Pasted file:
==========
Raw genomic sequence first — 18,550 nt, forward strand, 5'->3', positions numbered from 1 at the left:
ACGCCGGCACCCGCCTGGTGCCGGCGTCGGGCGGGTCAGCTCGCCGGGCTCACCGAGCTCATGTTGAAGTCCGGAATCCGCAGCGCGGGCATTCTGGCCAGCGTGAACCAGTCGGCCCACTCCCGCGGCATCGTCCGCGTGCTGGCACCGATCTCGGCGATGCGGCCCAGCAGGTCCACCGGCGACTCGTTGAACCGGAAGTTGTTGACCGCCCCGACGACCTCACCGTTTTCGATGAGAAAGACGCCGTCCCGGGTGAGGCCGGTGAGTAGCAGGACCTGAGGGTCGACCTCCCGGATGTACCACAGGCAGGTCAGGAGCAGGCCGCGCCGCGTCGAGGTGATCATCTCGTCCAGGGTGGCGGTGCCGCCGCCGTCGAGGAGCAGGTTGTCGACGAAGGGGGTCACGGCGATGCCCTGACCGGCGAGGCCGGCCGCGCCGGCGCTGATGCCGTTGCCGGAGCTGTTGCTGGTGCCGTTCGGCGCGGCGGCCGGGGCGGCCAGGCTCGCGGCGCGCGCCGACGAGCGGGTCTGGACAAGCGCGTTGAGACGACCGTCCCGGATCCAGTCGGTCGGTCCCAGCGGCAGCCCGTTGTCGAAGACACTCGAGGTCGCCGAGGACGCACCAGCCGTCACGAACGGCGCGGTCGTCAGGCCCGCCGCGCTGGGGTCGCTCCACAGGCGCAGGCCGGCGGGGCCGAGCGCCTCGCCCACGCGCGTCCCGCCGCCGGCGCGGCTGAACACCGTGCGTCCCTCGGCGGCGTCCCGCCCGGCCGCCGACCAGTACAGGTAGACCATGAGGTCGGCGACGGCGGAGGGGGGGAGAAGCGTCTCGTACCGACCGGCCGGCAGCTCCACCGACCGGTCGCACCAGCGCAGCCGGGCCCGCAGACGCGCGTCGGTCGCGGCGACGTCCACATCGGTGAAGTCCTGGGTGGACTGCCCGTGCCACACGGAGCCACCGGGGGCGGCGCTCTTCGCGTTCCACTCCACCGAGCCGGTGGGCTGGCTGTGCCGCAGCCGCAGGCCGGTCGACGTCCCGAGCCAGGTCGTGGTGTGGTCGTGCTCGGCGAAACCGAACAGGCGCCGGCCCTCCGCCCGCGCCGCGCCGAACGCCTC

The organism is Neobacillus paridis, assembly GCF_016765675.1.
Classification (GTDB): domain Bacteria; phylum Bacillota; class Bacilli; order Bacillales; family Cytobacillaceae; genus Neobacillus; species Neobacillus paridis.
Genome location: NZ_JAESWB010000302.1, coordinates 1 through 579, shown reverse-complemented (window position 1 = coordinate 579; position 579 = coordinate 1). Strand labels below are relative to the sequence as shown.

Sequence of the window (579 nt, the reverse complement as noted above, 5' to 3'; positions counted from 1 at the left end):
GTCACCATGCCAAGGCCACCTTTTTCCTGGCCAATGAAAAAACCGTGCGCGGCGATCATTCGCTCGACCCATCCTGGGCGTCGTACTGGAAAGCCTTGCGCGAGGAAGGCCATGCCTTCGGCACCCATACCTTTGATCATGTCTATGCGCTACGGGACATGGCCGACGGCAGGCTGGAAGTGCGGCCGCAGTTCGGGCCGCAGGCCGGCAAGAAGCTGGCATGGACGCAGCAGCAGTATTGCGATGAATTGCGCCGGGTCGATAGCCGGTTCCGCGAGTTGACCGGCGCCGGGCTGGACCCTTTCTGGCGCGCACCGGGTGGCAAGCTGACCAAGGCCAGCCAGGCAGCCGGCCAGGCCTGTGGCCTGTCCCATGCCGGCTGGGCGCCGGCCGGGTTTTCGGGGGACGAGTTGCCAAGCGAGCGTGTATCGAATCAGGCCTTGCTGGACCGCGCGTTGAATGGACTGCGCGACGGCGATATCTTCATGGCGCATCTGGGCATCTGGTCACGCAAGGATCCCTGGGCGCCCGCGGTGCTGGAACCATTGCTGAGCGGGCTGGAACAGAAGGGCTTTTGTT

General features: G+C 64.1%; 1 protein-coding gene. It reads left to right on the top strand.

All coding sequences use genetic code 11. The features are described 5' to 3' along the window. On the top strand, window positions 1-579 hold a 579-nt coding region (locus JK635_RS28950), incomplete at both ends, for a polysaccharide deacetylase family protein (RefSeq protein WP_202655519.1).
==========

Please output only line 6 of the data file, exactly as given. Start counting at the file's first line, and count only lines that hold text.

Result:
Sequence of the window (579 nt, the reverse complement as noted above, 5' to 3'; positions counted from 1 at the left end):